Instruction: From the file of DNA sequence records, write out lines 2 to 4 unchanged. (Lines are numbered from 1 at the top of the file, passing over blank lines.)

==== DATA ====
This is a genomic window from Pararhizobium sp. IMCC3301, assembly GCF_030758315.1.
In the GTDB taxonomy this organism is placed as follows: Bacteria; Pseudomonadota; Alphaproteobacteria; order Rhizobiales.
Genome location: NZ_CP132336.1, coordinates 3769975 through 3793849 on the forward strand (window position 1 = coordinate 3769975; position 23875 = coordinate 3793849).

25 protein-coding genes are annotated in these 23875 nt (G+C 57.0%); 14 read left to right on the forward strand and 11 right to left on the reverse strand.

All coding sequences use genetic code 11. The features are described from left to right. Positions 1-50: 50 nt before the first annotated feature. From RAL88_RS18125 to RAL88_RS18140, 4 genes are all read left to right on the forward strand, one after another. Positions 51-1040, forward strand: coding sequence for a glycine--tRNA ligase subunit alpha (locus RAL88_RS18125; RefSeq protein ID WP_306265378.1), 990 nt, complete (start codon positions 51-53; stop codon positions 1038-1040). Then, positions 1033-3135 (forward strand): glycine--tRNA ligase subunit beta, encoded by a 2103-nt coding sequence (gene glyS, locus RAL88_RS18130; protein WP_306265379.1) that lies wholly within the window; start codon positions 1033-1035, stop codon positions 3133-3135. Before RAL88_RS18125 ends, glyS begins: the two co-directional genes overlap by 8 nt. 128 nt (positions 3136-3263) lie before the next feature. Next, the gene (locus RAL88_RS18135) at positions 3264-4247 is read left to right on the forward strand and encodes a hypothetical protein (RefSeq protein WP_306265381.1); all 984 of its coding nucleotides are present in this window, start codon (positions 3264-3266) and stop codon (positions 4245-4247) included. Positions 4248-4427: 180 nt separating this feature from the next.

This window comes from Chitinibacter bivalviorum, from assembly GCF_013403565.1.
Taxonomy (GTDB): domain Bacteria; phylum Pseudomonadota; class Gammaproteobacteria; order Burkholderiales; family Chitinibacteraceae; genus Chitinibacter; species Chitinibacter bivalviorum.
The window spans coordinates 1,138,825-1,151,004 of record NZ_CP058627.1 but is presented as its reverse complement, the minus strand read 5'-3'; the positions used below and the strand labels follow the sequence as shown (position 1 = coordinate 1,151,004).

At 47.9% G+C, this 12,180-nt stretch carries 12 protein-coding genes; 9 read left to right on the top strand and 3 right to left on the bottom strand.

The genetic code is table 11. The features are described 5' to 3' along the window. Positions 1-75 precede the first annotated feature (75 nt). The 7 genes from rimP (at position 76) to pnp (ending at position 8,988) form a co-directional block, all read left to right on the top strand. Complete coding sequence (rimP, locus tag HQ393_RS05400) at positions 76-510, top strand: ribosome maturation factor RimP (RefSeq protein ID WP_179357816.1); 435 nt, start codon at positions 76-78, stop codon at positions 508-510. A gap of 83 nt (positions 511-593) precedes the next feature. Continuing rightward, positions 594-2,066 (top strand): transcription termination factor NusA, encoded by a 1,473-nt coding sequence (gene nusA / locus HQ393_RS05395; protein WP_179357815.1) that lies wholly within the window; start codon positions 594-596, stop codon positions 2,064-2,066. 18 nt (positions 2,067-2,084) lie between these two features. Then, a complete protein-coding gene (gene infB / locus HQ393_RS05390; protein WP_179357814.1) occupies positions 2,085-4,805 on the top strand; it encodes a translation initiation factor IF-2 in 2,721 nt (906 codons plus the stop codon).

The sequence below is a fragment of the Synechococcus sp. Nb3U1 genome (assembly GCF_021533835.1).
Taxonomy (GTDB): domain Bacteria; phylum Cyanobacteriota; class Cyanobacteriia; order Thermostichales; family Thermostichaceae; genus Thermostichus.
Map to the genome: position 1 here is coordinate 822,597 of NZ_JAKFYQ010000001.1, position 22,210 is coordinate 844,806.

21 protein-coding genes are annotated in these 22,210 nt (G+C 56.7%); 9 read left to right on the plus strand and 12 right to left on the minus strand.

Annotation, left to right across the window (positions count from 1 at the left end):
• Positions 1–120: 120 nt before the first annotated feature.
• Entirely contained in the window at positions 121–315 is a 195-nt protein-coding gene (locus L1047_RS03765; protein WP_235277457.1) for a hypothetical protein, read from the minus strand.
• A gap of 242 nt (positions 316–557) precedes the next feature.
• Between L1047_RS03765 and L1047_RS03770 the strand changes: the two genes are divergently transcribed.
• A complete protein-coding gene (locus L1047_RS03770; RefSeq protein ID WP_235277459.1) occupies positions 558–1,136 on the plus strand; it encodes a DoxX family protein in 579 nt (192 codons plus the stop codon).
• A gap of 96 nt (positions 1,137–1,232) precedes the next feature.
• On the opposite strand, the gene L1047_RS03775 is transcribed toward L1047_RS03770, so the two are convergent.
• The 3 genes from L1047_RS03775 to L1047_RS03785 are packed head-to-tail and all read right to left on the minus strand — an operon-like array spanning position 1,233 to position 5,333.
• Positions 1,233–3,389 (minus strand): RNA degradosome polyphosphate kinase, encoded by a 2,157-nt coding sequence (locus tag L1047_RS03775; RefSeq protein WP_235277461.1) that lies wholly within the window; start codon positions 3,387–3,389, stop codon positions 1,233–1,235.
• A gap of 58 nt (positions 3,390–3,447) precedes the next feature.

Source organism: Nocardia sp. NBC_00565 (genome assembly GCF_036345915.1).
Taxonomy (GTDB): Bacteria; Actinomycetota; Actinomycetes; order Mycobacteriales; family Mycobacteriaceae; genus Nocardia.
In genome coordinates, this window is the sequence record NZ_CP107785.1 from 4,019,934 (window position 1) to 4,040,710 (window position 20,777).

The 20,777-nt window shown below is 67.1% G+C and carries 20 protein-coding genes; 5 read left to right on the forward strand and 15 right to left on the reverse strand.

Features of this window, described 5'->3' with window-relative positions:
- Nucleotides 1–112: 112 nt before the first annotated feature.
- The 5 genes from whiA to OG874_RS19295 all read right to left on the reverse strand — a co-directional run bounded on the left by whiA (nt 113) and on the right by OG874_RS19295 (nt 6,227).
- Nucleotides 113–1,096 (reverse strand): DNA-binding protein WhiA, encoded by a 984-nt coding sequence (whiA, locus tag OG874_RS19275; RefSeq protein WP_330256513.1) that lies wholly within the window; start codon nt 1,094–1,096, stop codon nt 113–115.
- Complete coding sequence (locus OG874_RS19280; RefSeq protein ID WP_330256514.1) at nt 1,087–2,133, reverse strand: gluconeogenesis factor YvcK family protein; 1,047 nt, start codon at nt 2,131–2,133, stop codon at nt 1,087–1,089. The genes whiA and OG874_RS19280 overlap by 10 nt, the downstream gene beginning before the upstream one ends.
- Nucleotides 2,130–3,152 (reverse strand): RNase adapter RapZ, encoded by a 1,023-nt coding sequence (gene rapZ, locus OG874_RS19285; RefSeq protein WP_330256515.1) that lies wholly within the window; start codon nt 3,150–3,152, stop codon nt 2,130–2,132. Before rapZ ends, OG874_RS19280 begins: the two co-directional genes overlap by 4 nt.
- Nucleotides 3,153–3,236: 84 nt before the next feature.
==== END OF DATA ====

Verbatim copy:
In the GTDB taxonomy this organism is placed as follows: Bacteria; Pseudomonadota; Alphaproteobacteria; order Rhizobiales.
Genome location: NZ_CP132336.1, coordinates 3769975 through 3793849 on the forward strand (window position 1 = coordinate 3769975; position 23875 = coordinate 3793849).

25 protein-coding genes are annotated in these 23875 nt (G+C 57.0%); 14 read left to right on the forward strand and 11 right to left on the reverse strand.